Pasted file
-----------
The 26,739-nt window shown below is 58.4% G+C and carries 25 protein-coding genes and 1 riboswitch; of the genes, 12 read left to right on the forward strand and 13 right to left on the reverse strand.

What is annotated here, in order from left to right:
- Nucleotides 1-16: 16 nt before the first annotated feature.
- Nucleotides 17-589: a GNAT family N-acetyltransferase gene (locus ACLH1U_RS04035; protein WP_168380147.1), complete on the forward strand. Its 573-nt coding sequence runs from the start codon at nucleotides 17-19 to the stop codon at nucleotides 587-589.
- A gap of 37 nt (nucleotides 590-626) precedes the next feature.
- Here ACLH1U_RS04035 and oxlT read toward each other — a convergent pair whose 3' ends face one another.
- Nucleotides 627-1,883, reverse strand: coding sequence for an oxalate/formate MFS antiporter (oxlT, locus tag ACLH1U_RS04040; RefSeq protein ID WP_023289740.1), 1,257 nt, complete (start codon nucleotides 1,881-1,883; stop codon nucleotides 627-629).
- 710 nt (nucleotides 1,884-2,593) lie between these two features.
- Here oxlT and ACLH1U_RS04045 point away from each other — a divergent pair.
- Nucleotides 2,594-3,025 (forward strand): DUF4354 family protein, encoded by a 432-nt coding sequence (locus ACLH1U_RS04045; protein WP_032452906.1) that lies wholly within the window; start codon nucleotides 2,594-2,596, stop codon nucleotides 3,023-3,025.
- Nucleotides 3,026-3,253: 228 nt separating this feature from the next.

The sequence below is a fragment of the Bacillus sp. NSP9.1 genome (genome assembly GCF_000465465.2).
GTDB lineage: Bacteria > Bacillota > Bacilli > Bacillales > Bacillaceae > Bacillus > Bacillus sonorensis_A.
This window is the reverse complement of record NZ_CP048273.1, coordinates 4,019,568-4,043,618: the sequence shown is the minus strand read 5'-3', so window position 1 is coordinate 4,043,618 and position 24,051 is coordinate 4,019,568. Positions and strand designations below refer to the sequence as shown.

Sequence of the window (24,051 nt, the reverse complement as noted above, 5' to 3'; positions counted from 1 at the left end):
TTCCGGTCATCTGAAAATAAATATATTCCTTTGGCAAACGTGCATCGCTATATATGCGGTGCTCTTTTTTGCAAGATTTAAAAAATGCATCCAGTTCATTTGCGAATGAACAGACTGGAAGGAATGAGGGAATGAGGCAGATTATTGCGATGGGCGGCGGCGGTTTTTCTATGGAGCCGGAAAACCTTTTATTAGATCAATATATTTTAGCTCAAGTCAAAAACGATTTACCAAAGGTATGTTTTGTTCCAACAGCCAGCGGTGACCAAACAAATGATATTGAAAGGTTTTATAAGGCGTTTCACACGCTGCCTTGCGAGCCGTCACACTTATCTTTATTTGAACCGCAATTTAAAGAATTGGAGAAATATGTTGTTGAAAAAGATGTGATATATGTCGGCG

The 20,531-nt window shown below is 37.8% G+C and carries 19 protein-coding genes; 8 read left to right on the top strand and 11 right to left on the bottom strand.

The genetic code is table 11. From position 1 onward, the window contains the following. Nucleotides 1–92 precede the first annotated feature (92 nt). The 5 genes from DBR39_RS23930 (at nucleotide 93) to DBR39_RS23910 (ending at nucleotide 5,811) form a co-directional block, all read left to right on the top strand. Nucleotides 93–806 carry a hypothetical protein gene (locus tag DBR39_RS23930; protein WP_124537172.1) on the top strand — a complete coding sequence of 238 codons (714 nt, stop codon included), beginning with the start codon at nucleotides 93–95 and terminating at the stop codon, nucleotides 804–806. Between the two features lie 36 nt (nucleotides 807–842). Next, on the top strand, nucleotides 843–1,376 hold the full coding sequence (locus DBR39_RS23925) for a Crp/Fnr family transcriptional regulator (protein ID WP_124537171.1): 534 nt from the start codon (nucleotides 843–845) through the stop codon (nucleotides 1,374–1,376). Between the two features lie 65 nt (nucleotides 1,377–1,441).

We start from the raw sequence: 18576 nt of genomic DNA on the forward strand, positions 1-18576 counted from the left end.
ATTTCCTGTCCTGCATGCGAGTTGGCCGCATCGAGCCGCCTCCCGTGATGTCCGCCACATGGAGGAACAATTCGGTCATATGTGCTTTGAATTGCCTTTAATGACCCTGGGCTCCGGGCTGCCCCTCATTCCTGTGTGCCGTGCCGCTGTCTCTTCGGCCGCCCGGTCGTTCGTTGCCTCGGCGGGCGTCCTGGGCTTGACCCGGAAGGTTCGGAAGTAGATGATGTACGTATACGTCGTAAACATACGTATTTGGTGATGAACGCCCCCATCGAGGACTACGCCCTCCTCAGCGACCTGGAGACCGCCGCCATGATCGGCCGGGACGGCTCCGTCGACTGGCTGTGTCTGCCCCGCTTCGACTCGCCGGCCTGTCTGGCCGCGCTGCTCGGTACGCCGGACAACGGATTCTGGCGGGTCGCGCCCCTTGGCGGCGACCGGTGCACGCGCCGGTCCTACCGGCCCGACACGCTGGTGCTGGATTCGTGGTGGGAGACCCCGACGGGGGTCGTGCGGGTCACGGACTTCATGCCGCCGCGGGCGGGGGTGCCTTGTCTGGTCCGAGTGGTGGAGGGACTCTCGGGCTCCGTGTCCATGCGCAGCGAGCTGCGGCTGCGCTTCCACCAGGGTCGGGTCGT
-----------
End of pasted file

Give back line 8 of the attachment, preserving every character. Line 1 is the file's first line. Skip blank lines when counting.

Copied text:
- 710 nt (nucleotides 1,884-2,593) lie between these two features.